The saxophonist and composer was one of the most influential jazz musicians on the planet.
Coming in prominence in the 1950s, Shorter was the primary composer for Art Blakey’s Bass Messengers. He would later partner with Miles Davis joining his Second Great Quintet, then co-founding the world-renowned jazz fusion band Weather Report.
Shorter composed 20 albums as a bandleader of the Weather Report. He also recorded several albums for Blue Note Records, composing the majority of the music.
35. Zandra Flemister
U.S. Secret Service agent Zandra Flemister has died at the age of 71. She was the first Black woman to serve as a special agent for the Secret Service. According to reports, Flemister died from Alzheimer’s complications. Flemister is remembered a pioneer at the agency although she said she left because of racial discrimination.
She went on to spend over three decades as a foreign service officer, rising to the upper ranks of senior foreign service before Alzheimer’s disease forced her to retire in 2011. She did so while juggling family responsibilities, including raising her son, who was diagnosed with autism as a child.
“The level of accomplishments that my wife managed … under the conditions that she lived, that to me says a hell of a lot about the woman,” Flemister’s husband, John Collinge, told NPR in a phone interview.
Flemister’s death — of Alzheimer’s complications and publicized in a Washington Post obituary — has renewed attention to her trailblazing stint at the Secret Service in the 1970s.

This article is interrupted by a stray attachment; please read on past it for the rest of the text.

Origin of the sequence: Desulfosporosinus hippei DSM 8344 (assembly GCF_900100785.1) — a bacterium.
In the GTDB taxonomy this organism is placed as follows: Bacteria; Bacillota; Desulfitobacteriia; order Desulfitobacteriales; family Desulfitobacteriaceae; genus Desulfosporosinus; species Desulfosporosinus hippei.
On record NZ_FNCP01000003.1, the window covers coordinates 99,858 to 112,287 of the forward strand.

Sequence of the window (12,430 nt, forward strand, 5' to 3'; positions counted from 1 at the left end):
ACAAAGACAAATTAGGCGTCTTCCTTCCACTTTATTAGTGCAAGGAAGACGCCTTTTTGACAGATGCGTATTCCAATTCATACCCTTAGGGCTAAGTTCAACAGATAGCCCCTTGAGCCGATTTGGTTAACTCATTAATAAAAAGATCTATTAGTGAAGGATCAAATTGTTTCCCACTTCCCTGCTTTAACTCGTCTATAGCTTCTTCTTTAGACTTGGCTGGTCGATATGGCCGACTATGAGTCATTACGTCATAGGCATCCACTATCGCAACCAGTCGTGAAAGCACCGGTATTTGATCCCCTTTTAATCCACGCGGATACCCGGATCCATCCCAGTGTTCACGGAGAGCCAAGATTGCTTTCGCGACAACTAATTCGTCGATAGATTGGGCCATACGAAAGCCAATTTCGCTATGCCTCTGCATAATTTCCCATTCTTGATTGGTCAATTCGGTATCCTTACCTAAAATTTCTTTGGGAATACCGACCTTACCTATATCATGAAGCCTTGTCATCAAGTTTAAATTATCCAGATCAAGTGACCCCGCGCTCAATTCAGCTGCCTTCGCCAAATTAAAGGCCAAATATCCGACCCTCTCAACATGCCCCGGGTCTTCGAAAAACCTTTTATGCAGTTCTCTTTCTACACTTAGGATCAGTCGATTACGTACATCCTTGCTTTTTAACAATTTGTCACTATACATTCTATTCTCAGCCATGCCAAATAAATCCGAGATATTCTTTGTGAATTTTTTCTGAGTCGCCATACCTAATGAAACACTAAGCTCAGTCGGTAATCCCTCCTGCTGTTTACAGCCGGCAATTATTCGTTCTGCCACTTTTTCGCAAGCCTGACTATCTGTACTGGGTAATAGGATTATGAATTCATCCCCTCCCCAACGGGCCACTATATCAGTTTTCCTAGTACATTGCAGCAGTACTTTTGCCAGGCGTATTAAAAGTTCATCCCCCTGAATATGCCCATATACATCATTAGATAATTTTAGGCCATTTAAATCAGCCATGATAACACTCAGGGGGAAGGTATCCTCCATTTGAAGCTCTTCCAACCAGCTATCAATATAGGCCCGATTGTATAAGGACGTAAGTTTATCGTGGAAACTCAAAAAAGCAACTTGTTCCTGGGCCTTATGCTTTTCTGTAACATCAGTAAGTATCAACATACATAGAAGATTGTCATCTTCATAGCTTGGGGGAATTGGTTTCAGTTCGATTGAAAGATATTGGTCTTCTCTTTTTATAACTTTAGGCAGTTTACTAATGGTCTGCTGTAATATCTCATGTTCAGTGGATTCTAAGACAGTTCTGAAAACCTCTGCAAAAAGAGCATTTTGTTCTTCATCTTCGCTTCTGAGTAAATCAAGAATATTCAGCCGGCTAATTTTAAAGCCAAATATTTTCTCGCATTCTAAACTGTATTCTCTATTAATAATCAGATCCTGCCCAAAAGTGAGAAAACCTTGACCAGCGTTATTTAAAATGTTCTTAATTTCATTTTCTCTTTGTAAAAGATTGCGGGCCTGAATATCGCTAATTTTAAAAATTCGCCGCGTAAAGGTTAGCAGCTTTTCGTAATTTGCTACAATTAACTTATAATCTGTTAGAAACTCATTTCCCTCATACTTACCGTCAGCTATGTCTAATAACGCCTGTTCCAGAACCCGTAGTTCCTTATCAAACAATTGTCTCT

“I’ve gotten an incredible outpouring from Black women Secret Service agents past and present, and they are looking to her now as, I guess I would say, a forgotten pioneer who has been rescued from oblivion,” Collinge said, of the emails and calls he has gotten in recent days.
36. Huey ‘Piano’ Smith, rock ‘n roll pianist
Huey “Piano” Smith, whose two-fisted keyboard style and rambunctious songs propelled the sound of New Orleans R&B into the pop Top 10 in the late 1950s, died on Feb. 13 at his home in Baton Rouge. He was 89.
His daughter Acquelyn Donsereaux confirmed his death.
Mr. Smith wrote songs that became cornerstones of New Orleans R&B and rock ’n’ roll perennials, notably “Rocking Pneumonia and the Boogie Woogie Flu,” “Don’t You Just Know It” and “Sea Cruise.”
37. Lorenzo “Lo” Jelks, pioneering TV reporter
Lorenzo “Lo” Jelks, the first Black television reporter in Atlanta, has died at age 83.